Enough boxes had been unpacked. Enough furniture was bartered, begged and bought to fill at least some of the space in the two-story pink house. Enough money was saved up to buy food and drink for invited guests and to host a grown-up party.
It was time for a party to celebrate my purchase of my very own house, to celebrate my independence and willingness to live on my own unafraid of stalkers, to celebrate my decision to stay in Flint, Michigan, for at least five more years.
Three months earlier, I found a house I could divide and sublet to help cover the monthly mortgage. It was within walking distance of my employer in a neighborhood I already had spent nearly four years in. Friends, museums and music were nearby.
In 1982, few single women bought houses in Flint, Michigan. But I was determined to invest in the city and listen to my grandfather who preached that renting was like throwing your money in the garbage and move on with the lifestyle I chose. Only a year earlier, I acknowledged it would be a bigger mistake to continue a six-year marriage and divorced the man I fell for during the dreamlike days of college. We had already spent three of those years living apart; it was time to sever the last ties.
It took a year to recover emotionally and financially from the official action of separation. But I was ready and started looking for the right house.
I checked the house closely with a friend who knew a lot about electricity, plumbing and carpentry. I looked over the city inspection records (and later learned why it's important to check the relationship of the inspector and property owner). I reviewed property assessment records to make sure I offered a fair price.
With the help of a last-minute loan to pay unexpected costs, I signed the papers that tied me to real estate payments for 30 years. With the help of a few friends and family, I moved in shortly before Christmas.
The next weeks were spent removing features I hated - gold wallpaper with black flocking, for instance, - and getting things comfortable.
I was also getting comfortable with something unusual - a steady relationship with one man. In fact, since I left one date to go on one with this guy in early December I'd spent at least part of every day with him. That was unusual for a woman who dated many or none since moving out in 1979 and divorcing in 1981.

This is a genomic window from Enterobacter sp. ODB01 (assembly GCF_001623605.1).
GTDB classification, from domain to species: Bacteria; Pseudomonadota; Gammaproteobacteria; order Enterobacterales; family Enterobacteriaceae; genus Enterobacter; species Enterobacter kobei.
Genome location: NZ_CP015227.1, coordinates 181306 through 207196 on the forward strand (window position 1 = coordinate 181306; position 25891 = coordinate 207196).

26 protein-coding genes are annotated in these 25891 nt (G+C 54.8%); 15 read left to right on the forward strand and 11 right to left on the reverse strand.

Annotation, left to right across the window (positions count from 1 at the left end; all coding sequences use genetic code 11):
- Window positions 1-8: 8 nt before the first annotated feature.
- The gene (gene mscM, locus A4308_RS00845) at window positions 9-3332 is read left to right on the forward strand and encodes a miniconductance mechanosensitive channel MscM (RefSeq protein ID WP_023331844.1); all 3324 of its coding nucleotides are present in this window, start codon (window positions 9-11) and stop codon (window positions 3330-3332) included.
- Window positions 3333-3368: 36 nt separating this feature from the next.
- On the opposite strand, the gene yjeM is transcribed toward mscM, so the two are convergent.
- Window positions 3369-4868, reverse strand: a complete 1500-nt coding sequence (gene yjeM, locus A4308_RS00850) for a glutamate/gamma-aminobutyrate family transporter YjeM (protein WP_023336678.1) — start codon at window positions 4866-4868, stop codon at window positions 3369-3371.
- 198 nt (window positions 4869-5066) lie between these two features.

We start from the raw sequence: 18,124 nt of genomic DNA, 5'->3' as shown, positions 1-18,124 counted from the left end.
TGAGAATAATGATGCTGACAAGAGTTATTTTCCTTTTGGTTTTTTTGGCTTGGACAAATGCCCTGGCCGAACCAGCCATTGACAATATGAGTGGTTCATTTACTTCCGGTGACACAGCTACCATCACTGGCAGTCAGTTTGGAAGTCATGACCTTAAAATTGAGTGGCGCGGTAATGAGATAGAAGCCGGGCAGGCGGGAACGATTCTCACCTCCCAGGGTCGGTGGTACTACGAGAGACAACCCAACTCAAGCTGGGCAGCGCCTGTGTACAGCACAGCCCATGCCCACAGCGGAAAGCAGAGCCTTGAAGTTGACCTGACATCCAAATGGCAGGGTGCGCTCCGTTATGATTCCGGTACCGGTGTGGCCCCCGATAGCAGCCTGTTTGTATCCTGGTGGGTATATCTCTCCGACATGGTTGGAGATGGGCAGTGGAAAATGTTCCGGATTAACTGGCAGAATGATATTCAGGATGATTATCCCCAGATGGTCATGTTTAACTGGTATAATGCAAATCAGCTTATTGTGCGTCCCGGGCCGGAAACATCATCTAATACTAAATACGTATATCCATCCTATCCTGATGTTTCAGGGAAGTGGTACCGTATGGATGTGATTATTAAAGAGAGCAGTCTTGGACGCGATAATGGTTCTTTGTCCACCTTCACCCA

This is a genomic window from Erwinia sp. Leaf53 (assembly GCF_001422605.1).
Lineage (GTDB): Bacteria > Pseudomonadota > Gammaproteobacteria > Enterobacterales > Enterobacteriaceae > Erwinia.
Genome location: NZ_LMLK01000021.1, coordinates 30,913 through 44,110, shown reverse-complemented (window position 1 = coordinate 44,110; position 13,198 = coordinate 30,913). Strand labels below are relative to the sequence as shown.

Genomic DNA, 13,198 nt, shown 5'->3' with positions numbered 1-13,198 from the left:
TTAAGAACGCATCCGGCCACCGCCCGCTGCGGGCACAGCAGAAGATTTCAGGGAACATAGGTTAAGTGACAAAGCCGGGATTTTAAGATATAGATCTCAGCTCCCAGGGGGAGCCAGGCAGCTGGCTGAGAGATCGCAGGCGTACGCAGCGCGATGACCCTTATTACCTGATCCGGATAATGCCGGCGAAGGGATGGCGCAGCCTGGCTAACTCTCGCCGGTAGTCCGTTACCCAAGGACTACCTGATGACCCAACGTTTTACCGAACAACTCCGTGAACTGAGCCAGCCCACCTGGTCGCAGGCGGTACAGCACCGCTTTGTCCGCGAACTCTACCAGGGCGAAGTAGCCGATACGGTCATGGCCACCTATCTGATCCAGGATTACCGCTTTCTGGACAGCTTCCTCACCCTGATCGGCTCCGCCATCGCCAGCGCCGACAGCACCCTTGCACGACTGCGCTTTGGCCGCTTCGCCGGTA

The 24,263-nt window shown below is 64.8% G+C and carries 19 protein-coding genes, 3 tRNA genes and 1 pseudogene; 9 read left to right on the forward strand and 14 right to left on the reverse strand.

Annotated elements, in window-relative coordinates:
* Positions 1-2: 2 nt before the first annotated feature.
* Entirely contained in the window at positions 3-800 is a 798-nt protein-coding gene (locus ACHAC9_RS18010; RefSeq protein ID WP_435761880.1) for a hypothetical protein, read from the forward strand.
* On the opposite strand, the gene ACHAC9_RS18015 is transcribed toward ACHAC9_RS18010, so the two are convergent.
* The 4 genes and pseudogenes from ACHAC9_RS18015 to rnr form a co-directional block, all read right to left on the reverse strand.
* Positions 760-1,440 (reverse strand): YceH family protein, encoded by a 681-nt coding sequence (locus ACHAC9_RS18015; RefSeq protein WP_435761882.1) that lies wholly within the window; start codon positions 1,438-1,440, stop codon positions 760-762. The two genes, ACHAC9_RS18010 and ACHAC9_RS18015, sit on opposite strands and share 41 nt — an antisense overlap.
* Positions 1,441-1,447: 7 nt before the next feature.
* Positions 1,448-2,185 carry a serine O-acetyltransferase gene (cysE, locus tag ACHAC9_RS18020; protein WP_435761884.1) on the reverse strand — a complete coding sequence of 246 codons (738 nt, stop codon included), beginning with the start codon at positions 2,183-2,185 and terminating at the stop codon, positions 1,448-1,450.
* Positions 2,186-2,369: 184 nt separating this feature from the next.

Still marriage was not on my mind - been there, done that.
I picked the date for the open house, ready to celebrate my independence with family and friends. The invites were out, RSVPs started coming back, and I was ready to share my new home with all.
I don't remember the exact date this new guy and I started talking about the possibility of a more permanent relationship. We kept talking, meeting each other's families, talking, exploring and talking.
Then one day, we slipped from someday to now. In fact, we decided let's get married and tell everyone when they come to the open house. It would be a simple exchange of wedding vows followed by an already planned celebration.
In a moment of sanity, we told our parents, brothers and sisters. Suddenly, the plans expanded to include a wedding day breakfast following the ceremony in our living room. The 30 or so members of our immediate family from the Detroit area, Ohio and Flint-area communities wanted to witness the marriage.
The wedding was a surprise to most friends who came to the open house. Many said they were not surprised we had tied the knot, just that we would do so after knowing each other less then four months.
The weather was another surprise that day - warm enough that people did not need a jacket to stand outside on the porch. Somehow, a spring day snuck into a Michigan winter.
Another surprise was the birth of our Leap Day baby a year later.
Surprises continue to come into our lives. But I wasn't surprised that roses came today with a note that says "the honeymoon isn't over yet."
Neither is the making of our home together.